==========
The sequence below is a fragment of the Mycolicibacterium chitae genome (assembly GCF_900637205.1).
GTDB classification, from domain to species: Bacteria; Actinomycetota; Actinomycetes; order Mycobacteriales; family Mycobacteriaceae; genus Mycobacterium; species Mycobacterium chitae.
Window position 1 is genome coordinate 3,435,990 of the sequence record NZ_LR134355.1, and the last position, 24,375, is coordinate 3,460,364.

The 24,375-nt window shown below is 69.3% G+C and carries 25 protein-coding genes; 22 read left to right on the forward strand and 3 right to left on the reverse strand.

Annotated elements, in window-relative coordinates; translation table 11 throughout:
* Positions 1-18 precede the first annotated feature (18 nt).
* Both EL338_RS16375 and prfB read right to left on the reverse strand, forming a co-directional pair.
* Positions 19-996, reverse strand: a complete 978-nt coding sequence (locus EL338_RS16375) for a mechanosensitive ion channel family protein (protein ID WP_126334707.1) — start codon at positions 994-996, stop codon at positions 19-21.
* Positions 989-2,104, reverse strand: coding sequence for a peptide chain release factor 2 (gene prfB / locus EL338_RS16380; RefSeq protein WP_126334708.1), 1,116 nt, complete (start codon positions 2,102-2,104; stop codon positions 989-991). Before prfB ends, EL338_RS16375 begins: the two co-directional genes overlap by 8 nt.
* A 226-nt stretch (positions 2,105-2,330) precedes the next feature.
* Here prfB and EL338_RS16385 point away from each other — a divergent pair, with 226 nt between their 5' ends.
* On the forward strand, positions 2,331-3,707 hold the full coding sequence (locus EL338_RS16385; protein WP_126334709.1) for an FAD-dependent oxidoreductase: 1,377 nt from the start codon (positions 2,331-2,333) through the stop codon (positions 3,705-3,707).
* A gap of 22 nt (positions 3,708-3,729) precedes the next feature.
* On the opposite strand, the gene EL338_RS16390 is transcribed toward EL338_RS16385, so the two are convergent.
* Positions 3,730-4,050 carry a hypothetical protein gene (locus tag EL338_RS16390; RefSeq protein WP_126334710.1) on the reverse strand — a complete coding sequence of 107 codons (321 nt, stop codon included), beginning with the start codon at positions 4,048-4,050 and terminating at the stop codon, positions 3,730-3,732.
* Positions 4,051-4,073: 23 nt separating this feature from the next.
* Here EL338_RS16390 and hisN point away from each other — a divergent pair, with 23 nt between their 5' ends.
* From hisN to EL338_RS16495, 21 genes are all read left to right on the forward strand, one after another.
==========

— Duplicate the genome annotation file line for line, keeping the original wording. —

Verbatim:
The sequence below is a fragment of the Mycolicibacterium chitae genome (assembly GCF_900637205.1).
GTDB classification, from domain to species: Bacteria; Actinomycetota; Actinomycetes; order Mycobacteriales; family Mycobacteriaceae; genus Mycobacterium; species Mycobacterium chitae.
Window position 1 is genome coordinate 3,435,990 of the sequence record NZ_LR134355.1, and the last position, 24,375, is coordinate 3,460,364.

The 24,375-nt window shown below is 69.3% G+C and carries 25 protein-coding genes; 22 read left to right on the forward strand and 3 right to left on the reverse strand.

Annotated elements, in window-relative coordinates; translation table 11 throughout:
* Positions 1-18 precede the first annotated feature (18 nt).
* Both EL338_RS16375 and prfB read right to left on the reverse strand, forming a co-directional pair.
* Positions 19-996, reverse strand: a complete 978-nt coding sequence (locus EL338_RS16375) for a mechanosensitive ion channel family protein (protein ID WP_126334707.1) — start codon at positions 994-996, stop codon at positions 19-21.
* Positions 989-2,104, reverse strand: coding sequence for a peptide chain release factor 2 (gene prfB / locus EL338_RS16380; RefSeq protein WP_126334708.1), 1,116 nt, complete (start codon positions 2,102-2,104; stop codon positions 989-991). Before prfB ends, EL338_RS16375 begins: the two co-directional genes overlap by 8 nt.
* A 226-nt stretch (positions 2,105-2,330) precedes the next feature.
* Here prfB and EL338_RS16385 point away from each other — a divergent pair, with 226 nt between their 5' ends.
* On the forward strand, positions 2,331-3,707 hold the full coding sequence (locus EL338_RS16385; protein WP_126334709.1) for an FAD-dependent oxidoreductase: 1,377 nt from the start codon (positions 2,331-2,333) through the stop codon (positions 3,705-3,707).
* A gap of 22 nt (positions 3,708-3,729) precedes the next feature.
* On the opposite strand, the gene EL338_RS16390 is transcribed toward EL338_RS16385, so the two are convergent.
* Positions 3,730-4,050 carry a hypothetical protein gene (locus tag EL338_RS16390; RefSeq protein WP_126334710.1) on the reverse strand — a complete coding sequence of 107 codons (321 nt, stop codon included), beginning with the start codon at positions 4,048-4,050 and terminating at the stop codon, positions 3,730-3,732.
* Positions 4,051-4,073: 23 nt separating this feature from the next.
* Here EL338_RS16390 and hisN point away from each other — a divergent pair, with 23 nt between their 5' ends.
* From hisN to EL338_RS16495, 21 genes are all read left to right on the forward strand, one after another.